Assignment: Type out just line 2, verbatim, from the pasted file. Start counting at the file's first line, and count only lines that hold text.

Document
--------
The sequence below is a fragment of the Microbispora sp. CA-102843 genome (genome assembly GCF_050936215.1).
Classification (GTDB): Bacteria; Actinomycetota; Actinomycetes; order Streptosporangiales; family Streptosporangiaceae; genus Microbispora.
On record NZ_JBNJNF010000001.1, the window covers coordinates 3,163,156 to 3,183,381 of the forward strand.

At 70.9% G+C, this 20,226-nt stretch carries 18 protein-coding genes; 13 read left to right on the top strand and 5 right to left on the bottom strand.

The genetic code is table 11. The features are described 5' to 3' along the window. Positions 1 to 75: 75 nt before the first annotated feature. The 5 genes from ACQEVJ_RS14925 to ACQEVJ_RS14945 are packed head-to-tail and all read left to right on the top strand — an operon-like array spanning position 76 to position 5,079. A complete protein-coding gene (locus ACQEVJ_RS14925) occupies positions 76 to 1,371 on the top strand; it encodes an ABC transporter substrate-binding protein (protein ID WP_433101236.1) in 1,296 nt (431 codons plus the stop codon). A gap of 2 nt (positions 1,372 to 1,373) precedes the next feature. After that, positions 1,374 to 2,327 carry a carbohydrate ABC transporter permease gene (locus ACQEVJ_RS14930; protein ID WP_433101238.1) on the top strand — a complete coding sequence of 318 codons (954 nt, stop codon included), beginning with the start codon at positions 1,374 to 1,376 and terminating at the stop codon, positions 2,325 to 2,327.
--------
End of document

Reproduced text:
Classification (GTDB): Bacteria; Actinomycetota; Actinomycetes; order Streptosporangiales; family Streptosporangiaceae; genus Microbispora.